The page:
Module 8:

Rubrics for Specific Classroom Projects

Rubrics can be used across all subject areas in a myriad of ways. Provided below are links to a variety of projects that may spark your interest!

The Roosevelts, Grades 7 to 12 - Take advantage of the free lesson plans offered to supplement your current lessons based on the Roosevelt family. All lessons include alignment to standards, background information, discussion questions, and evaluation rubrics.

RADCAB – RADCAB is a way to evaluate information and resources. RADCAB is a mnemonic acronym: Relevancy, Appropriateness, Detail, Currency, Authority, and Bias. Click on each word for details on that topic. An excellent rubric is available for download in PDF format. Designed for Grades 6 through 12.

Beyond the Bubble - Beyond the Bubble offers a new generation of history assessments that work hand in hand with Common Core Standards to provide a window into student thinking and promote academic literacy. Referred to as "HATS" (History Assessment of Thinking), assessments go beyond recall to applying facts in context. Designed for Grades 6 through 12.

Project Based Learning Checklists – This site focuses on checklists, specifically for project-based learning for grades Kindergarten through twelfth.

Assessing Science Procedures – TeacherPlanet provides this rubric which has been designed to assess science procedures. Consider using it as a guide if you decide to create your own for your science lab.

Physical Education Rubric – Learners are on the move and this is a fantastic rubric resources for assessing physical education students. Make changes to fit your needs and use it across multiple activities and sports lessons.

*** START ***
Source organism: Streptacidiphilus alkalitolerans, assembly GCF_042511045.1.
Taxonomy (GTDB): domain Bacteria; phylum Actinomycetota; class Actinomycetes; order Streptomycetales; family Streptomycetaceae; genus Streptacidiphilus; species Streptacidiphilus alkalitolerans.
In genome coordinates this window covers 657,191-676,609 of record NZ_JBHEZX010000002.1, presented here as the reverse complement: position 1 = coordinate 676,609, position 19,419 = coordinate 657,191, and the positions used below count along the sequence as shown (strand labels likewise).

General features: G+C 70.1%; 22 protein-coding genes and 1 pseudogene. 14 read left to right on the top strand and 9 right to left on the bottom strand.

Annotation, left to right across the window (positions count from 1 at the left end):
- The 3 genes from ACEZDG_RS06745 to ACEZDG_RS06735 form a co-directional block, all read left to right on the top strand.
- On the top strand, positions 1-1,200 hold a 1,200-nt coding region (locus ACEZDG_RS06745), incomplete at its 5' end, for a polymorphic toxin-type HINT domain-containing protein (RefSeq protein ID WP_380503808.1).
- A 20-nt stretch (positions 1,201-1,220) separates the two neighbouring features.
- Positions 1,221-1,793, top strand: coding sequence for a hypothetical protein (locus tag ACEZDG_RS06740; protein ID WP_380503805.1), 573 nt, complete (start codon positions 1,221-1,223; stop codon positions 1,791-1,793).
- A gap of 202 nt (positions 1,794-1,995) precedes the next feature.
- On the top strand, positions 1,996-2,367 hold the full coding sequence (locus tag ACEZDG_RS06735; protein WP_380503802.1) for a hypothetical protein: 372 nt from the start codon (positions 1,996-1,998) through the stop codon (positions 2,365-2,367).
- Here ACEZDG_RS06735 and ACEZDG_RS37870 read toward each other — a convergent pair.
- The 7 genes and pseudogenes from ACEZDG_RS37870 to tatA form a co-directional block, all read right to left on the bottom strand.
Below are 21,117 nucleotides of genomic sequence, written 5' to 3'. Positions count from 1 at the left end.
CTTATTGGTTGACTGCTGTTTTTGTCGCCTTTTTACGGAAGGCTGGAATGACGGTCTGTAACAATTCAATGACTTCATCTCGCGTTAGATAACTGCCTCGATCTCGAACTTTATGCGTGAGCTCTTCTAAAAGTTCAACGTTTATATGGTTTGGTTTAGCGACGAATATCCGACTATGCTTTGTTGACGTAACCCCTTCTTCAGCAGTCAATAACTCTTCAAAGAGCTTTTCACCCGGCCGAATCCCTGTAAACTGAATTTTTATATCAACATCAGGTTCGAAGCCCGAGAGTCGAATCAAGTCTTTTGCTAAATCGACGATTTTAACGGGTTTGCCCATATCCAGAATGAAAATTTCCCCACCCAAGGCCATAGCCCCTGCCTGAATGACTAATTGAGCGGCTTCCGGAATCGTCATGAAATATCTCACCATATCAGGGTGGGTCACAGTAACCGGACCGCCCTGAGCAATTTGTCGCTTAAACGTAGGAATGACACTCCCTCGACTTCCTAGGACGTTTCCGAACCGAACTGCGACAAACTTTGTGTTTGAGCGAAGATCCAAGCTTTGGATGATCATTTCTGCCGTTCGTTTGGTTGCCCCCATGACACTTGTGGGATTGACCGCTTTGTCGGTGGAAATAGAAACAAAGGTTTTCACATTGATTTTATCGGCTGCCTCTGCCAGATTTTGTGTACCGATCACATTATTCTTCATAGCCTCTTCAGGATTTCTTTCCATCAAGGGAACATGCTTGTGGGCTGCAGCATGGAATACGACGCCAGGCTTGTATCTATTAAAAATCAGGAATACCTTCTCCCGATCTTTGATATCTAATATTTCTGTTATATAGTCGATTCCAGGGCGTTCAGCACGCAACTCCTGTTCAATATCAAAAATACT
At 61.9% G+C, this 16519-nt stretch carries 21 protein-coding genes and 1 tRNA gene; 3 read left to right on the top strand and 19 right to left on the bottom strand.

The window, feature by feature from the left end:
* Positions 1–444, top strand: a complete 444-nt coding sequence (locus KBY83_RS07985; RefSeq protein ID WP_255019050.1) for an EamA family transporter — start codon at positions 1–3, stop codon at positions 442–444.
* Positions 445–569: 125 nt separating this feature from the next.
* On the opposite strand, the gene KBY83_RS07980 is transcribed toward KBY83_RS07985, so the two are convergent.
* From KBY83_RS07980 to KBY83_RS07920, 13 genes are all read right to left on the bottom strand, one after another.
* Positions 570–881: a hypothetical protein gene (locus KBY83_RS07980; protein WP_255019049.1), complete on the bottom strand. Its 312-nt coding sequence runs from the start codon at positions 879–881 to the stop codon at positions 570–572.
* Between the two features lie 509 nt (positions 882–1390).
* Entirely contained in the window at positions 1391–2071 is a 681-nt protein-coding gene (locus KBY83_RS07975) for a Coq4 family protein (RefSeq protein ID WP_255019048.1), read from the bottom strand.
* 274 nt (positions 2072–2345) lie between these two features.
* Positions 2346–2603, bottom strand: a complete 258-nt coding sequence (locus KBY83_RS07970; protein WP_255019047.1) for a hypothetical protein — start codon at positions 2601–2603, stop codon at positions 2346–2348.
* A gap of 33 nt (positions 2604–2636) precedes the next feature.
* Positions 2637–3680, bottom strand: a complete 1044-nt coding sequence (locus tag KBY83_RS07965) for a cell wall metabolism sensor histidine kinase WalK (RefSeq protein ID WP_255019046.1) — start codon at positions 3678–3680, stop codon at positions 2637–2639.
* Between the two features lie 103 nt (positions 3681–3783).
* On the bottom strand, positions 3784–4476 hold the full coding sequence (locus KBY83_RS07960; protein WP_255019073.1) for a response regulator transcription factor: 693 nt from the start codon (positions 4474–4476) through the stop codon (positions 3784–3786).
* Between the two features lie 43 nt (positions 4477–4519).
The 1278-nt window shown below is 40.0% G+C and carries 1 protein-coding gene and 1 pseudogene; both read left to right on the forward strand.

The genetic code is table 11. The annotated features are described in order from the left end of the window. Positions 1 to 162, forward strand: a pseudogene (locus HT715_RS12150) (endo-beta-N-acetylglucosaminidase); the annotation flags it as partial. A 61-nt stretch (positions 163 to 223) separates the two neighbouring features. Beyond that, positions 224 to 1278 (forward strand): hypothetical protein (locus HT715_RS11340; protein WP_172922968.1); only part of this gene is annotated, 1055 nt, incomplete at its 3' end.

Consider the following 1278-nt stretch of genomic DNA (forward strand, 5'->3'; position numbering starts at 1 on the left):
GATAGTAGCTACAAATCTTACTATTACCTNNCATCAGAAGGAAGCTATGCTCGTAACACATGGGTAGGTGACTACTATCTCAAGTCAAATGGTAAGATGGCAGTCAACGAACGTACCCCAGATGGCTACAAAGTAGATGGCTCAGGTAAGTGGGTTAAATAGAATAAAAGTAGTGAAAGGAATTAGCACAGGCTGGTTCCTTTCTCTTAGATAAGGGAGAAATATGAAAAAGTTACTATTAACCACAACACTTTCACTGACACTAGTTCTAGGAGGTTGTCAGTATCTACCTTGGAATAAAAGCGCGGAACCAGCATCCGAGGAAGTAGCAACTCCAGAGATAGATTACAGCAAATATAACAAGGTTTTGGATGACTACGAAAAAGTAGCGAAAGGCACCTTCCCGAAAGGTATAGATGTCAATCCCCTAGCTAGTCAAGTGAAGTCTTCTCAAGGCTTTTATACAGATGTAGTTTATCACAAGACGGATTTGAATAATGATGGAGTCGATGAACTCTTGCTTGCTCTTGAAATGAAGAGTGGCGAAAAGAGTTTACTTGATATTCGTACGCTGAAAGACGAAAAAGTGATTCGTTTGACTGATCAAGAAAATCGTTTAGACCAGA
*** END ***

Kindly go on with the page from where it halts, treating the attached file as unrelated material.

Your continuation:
Oral Presentation Rubric – This rubric from Read, Write, Think helps to assess student presentations through the areas of verbal and non-verbal skills as well as content.



  • Pair your rubric with past class models (examples) when possible. By showcasing previous student work and highlighting the ways in which a student met learning goals listed on a rubric, students can gain an even better understanding of the project and your expectations.
  • Remember that there is great value in the process of developing and utilizing a rubric. Consider allowing learners to work together to create the rubric. This will help students to take further ownership of their individual learning.
  • Before utilizing the rubric, grade a sample project. This can help ensure that the rubric is effective and will work as intended.
  • Do not be afraid to adjust the rubric, but do this only before it is handed out. Once it has been given to students, it will be difficult to retract and/or change it.
  • Measure what matters. Choose criteria carefully and stick to what is most important.
  • Use grade/age appropriate language to ensure that students understand the expectations.
  • Keep each rubric to one page. Anything longer might be overwhelming.
  • Reflect on and revise rubrics as needed after the culmination of a unit or project, while its outcome is still fresh in your mind. Ask yourself what you might adjust and make necessary changes. This way, the next group of students that participates in the same unit or project will benefit from a well-organized and updated rubric.
  • Consider using rubrics as student self-reflection tools and allow learners to compare their own writing, technology presentations, art projects, or other completed products from early in the school year to the end of the school year.
  • Allow opportunities for additional learning through the use of rubrics. For example, learners may use the feedback provided to improve a writing piece. This might be done independently or with a peer. This can lead to higher-quality student work and increased student achievement.

Go to your course assessment and complete the questions for MODULE 8

younger kids on computers